In other news, I’ve been reading up on how to alter Gallery to my needs (mostly layout… I like the features sans modification), and in general acting like a slacker when it comes to actual work. I suspect it is because of this medication I am on, but I haven’t really been able to think for most of the month. This has made getting my schoolwork done somewhat more challenging that I’d like… rather hard to give critical thought on a book or concept when you can’t seem to concentrate enough to think about ANYTHING. I’ll slog through it, though, and hopefully it will pick up from there. (Yes yes, I know, “Hydrate, Hydrate, HYDRATE!” I’m working on it.)
I had an interesting conversation with some woman today, while waiting for our respective cars to be dealt with down at the dealership where I get my car serviced. She’s in her early 60s, and has been wandering around for the past year or so, camping and exploring. We exchanged pleasantries, and memories of favorite campgrounds, and as she left, she said that she was pleased to see someone my age getting out and enjoying nature.
It seems that most people my age don’t really travel like that anymore. Not the majority of them, anyway. The general visitor demographic at national parks hasn’t stayed the same over the years, it has instead gotten older. The big chunk of visitors are the same people they always were… it’s just that those people have aged.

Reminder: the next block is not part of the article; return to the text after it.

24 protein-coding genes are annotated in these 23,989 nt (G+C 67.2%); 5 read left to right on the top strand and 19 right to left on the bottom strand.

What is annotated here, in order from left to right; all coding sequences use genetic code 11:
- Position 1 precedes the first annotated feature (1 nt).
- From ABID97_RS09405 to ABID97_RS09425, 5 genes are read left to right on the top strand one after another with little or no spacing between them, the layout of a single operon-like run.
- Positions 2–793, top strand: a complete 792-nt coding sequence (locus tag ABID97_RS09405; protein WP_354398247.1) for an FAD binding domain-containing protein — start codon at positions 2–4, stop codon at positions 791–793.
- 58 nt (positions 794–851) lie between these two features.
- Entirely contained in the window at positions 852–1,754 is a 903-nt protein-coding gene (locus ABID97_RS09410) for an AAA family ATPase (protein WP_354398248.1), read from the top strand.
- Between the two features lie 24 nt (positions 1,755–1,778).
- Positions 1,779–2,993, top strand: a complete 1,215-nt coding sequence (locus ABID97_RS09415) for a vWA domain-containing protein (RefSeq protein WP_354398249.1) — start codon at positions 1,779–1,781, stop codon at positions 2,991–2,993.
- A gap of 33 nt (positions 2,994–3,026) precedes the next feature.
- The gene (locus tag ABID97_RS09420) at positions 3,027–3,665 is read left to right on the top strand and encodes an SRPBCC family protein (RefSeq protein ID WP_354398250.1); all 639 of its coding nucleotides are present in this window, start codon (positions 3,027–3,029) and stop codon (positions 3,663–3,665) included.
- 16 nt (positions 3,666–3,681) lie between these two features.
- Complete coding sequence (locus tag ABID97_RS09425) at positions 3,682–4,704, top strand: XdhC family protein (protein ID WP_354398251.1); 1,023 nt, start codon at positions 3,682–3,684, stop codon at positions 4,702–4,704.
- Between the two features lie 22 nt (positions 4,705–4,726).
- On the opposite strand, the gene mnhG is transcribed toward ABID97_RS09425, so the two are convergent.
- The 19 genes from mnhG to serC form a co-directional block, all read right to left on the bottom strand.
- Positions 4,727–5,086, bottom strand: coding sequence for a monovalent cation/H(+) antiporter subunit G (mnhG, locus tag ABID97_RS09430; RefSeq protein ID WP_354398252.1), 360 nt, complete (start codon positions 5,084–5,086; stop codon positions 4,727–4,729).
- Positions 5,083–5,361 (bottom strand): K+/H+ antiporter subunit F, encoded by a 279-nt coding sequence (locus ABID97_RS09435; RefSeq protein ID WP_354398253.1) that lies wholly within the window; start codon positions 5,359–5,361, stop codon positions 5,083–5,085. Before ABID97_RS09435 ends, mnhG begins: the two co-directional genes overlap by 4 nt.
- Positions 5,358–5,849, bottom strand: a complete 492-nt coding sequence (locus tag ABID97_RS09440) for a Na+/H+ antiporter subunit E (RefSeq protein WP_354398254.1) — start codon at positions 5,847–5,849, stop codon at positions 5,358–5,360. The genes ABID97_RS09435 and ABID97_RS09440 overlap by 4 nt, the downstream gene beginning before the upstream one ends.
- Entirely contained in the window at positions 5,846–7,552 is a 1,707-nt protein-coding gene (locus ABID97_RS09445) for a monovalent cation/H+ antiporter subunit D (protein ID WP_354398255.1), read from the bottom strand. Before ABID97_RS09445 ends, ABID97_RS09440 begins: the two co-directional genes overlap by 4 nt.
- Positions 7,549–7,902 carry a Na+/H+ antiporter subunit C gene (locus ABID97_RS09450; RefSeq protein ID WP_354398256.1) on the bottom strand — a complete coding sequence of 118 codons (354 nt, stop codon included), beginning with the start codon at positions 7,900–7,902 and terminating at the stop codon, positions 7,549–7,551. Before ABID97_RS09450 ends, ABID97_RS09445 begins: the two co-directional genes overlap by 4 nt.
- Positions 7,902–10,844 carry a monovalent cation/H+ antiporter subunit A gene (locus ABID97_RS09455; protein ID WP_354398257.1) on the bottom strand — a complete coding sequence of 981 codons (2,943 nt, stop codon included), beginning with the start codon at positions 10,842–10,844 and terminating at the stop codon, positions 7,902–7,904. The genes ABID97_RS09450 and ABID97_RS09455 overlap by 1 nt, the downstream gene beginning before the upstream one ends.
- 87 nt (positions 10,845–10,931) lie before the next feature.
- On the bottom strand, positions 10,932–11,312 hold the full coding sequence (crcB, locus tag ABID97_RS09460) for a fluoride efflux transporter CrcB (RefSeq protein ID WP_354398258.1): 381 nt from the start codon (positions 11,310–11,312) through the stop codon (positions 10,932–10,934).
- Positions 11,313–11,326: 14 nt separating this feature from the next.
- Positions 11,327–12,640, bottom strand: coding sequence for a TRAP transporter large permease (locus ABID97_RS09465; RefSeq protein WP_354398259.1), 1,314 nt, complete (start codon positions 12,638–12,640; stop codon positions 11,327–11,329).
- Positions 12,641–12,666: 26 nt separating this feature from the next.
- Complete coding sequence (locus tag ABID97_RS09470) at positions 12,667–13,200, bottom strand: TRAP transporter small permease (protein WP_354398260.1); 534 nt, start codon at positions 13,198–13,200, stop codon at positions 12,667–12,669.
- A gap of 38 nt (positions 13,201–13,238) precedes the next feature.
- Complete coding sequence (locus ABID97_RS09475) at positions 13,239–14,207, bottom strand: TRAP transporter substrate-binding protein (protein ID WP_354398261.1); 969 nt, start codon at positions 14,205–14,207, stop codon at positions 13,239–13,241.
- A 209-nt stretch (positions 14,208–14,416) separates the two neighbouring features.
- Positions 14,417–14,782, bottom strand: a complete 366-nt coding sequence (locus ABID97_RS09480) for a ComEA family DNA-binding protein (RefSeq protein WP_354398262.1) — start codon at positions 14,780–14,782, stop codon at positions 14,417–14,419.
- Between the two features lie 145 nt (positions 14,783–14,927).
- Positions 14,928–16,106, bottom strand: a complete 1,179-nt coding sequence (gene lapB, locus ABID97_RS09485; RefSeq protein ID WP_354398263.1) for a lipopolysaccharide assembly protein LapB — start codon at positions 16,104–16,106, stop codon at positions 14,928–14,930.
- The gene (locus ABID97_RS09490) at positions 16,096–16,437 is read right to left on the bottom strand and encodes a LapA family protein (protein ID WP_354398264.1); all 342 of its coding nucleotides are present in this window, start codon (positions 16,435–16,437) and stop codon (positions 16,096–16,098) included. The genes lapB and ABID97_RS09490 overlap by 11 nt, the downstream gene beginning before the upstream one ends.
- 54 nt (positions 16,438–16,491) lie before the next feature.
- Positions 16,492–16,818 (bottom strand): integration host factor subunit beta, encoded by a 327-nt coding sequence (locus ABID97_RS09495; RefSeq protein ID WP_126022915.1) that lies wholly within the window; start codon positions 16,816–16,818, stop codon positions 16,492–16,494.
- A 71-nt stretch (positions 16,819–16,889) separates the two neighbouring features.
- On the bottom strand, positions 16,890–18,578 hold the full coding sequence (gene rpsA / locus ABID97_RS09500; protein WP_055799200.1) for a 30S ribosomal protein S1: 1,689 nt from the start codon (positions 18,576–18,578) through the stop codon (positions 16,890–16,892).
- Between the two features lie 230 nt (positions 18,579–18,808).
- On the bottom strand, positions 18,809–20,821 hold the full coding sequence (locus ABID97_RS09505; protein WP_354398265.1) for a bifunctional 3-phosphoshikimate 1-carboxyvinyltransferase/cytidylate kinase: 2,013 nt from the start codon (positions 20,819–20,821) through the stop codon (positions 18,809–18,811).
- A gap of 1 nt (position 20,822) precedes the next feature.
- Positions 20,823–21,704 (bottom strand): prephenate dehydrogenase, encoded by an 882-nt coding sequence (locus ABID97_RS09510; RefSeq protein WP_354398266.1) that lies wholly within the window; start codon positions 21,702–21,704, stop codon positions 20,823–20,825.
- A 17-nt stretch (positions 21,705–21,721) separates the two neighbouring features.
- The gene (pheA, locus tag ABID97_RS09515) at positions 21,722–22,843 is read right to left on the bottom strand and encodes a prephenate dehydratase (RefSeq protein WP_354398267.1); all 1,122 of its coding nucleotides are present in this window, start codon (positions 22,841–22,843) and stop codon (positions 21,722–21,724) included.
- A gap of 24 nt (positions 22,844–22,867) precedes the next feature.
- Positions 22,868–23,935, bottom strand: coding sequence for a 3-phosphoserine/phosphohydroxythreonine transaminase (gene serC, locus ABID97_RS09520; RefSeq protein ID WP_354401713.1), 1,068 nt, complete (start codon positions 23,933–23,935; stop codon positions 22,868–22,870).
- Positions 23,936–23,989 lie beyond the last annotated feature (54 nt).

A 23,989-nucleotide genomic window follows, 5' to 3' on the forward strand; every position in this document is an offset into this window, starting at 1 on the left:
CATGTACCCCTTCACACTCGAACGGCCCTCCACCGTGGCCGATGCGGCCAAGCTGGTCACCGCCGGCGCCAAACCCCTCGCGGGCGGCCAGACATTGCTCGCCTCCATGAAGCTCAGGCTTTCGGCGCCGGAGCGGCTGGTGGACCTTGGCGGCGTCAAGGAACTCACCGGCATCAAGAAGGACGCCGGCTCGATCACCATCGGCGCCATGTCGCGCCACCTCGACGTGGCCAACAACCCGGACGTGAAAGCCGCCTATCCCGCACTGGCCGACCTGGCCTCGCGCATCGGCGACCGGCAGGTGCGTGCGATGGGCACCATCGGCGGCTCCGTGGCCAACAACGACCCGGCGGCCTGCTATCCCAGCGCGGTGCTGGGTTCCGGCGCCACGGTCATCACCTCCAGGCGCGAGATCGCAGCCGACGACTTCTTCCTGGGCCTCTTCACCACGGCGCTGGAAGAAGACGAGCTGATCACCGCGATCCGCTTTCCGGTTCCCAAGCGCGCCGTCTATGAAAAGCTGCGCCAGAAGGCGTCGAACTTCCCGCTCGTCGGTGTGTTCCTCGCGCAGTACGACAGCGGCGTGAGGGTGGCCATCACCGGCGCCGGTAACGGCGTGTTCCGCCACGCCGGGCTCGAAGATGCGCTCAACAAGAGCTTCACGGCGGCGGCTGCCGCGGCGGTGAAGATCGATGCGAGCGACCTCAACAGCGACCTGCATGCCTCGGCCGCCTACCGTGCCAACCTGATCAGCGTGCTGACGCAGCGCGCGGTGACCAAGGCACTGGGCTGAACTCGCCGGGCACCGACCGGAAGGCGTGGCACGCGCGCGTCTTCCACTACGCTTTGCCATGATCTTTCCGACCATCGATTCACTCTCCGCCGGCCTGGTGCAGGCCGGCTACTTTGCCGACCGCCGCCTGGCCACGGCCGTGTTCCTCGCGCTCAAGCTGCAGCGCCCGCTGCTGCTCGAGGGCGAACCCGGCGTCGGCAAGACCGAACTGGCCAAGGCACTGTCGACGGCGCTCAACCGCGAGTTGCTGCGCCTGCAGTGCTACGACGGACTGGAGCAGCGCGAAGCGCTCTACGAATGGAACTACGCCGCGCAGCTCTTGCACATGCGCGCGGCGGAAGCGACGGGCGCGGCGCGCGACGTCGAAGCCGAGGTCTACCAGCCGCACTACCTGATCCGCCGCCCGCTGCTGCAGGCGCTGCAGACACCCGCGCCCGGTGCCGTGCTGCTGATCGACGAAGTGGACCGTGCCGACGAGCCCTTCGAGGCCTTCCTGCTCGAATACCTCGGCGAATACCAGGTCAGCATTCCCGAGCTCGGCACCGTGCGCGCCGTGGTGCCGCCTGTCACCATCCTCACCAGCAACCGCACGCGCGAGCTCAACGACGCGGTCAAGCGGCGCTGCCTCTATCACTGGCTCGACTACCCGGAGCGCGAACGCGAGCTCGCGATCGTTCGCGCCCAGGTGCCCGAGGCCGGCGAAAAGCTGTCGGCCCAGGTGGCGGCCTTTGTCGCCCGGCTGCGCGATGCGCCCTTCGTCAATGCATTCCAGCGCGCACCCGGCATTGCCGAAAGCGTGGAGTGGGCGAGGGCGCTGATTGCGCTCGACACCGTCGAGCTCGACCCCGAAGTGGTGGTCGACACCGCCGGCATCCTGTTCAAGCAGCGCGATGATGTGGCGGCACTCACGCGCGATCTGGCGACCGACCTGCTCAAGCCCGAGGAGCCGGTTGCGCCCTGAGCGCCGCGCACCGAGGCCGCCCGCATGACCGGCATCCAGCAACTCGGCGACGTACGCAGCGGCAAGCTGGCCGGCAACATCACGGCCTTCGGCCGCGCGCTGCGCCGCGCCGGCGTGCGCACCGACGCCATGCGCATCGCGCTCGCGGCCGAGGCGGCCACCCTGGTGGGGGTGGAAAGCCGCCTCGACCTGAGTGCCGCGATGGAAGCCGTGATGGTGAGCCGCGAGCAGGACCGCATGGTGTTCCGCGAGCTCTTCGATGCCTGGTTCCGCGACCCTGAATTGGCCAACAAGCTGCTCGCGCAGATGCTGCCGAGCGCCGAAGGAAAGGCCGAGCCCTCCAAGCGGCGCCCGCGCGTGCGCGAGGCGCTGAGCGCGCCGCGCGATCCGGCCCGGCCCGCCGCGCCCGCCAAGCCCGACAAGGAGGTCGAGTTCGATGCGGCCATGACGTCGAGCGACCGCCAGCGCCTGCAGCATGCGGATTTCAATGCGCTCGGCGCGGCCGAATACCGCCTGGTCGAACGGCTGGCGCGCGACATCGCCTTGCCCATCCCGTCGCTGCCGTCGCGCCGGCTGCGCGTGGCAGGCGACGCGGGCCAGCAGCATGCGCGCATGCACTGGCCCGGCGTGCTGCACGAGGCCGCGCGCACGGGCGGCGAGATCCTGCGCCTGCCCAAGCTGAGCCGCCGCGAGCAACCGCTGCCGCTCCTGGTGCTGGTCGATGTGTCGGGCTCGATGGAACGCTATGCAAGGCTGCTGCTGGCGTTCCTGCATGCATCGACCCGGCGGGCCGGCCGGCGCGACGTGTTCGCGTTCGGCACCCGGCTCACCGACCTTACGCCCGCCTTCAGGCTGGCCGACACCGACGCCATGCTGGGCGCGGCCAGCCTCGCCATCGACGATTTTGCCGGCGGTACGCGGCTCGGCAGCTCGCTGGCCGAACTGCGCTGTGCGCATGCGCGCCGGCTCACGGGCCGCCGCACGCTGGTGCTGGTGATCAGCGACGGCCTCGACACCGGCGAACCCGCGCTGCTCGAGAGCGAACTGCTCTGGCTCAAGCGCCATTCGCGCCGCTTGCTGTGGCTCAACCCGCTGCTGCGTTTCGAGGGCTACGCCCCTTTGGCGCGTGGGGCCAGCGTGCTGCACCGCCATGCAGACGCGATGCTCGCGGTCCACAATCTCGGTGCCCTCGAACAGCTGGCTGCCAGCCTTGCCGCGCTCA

I wonder why that is, but I have a few answers already on the tip of my tongue. First and foremost: children rarely want to do the same thing as their parents. It is the very principle of rebellion. The young feel chafed by models set up by their elders, and fight to make themselves into something different, often at the cost of really worthwhile, wonderful activities and beliefs. Another thought that immediately comes to mind actually fits in with the first: we as a generation JUST DON’T CARE. We are the children of activists, do-gooders, meddlers, and workaholics, ignored and at the same time fussed over to the point of insanity. We see the long hours our parents put in, we see the rushing and the stress and the hopeless causes, and we become disillusioned by it. We are rushed off to summer camps and daycares for our early lives, and if by some chance the family does take a vacation, it is scheduled, organized, trying to cram as much into a short period of time as possible. There is no appreciation there: there isn’t TIME to appreciate it, so what’s the point? But we’re raised in this miasma of overplanning, time limits, and deadlines, so we don’t know that there is anything more TO appreciate about these places.
That was a bit more of a rant than I wanted it to be, but it doesn’t make it any less true: the new generation is never going to appreciate the wonders the world has to offer until they are given a chance to make that decision for themselves, to make their OWN destiny. All you aging pundits out there: shut the fuck up and let the new generation make their own mistakes. The more you mollycoddle, the more you create your own prognosticated “apathetic generation”.